The book in question is his sixth children’s story Wings of Glory, an adventure story about a bird on a mission to win the war, which is launched this month.

Dermot is a regular on ITV’s This Morning, and presents a breakfast show on BBC Radio 2. One of the joys, he says, is having a platform on which to share stories such as Tom’s.

“Our veterans – it’s so important to tell these stories and look after these people because they sacrificed a lot. Whether you agree with any of it, that’s kind of not the point. These people have served their country and what they did and how they did it is still fascinating today,” says Dermot.

“Those stories and that time of history is really important. We’re still living with it and we can still veterans learn from it.

“That said, whether I’m writing or presenting, I think you need to be objective about a country’s history. The last thing I’d ever want to do is be too sabre-rattly or jingoistic. But it’s important to look at it as a time when this country did great things.

“And if I can open up a child to know more about it and want to learn more about it then I think I’ve done part of my job.”

Dermot married long-term partner Dee in 2012, having met her in 2002 at a TV production company where they both worked.

In June 2020 they became parents to Kasper, now three.

Dermot says he hopes one day his son will share his interest in history.

“I think it’s hugely important for children to know about the country they’re being brought up in and I really want him to learn about British history – the good and the bad,” he says.

“Norwegian history too, because his mum is Norwegian, and Irish, because of his heritage.

“I want him to be aware of these things, but at the same time I’m acutely aware that I don’t want to force anything down his throat.”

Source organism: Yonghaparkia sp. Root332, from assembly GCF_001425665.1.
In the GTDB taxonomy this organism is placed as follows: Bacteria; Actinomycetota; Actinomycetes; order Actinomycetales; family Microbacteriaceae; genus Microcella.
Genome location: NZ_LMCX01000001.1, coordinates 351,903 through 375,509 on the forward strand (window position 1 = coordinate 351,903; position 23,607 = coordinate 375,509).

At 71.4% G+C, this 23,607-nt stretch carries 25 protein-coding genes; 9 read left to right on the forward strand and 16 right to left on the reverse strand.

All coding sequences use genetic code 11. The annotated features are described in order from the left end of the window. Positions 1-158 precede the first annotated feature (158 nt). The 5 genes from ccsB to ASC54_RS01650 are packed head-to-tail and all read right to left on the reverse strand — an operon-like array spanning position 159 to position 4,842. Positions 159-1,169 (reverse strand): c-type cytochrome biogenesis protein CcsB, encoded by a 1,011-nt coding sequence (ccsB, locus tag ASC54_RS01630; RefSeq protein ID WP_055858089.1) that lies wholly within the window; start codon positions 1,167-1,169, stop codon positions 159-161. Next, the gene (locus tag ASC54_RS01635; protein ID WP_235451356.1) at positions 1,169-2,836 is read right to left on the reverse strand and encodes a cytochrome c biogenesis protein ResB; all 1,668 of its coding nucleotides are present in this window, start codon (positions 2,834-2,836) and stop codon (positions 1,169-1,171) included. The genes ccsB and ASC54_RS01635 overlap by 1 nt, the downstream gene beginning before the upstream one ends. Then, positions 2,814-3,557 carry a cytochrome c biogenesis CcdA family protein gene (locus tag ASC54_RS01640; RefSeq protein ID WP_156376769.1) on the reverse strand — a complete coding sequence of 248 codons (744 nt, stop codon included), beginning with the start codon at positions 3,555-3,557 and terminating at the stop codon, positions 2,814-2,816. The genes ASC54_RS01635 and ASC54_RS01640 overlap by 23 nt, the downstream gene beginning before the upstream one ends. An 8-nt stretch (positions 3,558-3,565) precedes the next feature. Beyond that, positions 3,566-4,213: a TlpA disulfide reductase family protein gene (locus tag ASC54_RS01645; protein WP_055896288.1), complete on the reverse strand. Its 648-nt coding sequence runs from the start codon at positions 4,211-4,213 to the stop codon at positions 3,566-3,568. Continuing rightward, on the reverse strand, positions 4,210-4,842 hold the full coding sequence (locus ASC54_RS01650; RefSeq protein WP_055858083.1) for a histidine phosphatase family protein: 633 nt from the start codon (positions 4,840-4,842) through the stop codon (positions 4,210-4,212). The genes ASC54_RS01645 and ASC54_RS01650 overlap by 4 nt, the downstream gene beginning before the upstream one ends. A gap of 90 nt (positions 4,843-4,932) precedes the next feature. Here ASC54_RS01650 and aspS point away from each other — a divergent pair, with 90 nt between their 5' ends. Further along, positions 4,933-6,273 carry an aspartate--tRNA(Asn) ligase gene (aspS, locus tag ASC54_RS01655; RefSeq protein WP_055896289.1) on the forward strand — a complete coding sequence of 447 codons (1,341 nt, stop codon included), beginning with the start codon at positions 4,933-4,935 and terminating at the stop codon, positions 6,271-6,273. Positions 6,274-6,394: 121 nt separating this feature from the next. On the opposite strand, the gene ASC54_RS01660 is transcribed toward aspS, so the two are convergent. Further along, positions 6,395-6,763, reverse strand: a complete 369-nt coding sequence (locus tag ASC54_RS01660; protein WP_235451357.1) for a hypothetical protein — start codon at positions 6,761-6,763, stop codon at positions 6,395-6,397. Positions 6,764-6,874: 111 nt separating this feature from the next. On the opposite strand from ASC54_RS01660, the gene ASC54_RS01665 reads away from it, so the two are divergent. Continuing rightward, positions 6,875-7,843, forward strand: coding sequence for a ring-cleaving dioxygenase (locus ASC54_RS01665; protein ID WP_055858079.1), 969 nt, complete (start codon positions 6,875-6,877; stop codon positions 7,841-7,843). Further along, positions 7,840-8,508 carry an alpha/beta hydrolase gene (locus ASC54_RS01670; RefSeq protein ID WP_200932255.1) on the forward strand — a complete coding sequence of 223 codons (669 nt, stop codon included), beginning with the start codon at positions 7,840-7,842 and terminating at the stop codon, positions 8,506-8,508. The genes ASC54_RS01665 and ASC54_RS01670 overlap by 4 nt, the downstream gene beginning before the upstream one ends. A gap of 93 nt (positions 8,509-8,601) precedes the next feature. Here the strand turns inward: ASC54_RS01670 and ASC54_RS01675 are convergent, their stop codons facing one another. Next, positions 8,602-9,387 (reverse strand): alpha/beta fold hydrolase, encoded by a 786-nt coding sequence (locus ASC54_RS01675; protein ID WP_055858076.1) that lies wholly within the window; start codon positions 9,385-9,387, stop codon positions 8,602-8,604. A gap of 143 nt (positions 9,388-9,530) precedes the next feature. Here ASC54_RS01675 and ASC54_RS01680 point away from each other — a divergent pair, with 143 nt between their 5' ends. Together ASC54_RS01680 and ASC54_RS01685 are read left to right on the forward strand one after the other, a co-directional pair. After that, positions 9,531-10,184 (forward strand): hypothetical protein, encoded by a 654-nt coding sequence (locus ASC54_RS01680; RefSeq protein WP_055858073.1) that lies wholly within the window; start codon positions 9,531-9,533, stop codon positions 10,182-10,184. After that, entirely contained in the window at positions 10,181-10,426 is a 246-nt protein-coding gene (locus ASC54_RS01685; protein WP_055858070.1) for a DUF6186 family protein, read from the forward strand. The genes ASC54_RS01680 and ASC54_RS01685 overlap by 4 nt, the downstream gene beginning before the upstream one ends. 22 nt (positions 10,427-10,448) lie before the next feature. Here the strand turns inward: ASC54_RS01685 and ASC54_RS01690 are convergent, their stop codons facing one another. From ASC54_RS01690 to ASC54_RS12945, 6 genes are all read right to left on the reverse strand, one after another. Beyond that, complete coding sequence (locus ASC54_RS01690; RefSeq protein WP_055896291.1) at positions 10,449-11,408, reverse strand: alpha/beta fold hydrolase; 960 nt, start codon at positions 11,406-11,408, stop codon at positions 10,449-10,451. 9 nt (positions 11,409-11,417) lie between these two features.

Not that Kasper would let him, he laughs. The toddler rules the roost in their Primrose Hill home in London.

“He tells me what to do. ‘Go get milk, daddy’, he’ll say.

“I’ll think to myself, ‘I do a lot more than getting milk, I’ll have you know’, but then I’ll go and get his milk,” laughs Dermot.

Kasper has already picked up a love of books from his dad.

“In terms of reading and enjoyment of reading, we haven’t had to force anything. He’s been all over it from day one. We all know the statistical evidence about reading to children, and it’s all good,” says Dermot.

According to The Reading Agency, research shows that reading for pleasure can promote better health and wellbeing, aids in building social connections and relationships with others and is associated with a range of factors that help increase the chances of social mobility.

“I’m not trying to raise an A-grade student,” Dermot insists. “He’ll be a person on his own merit. As long as he applies himself and works hard that is enough. That’s what I think a parent should be there for.

“But we read together all the time. He loves books, and for that we feel very lucky.”

Wings of Glory by Dermot O’Leary (£12.99, Hodder Children’s Books) is out now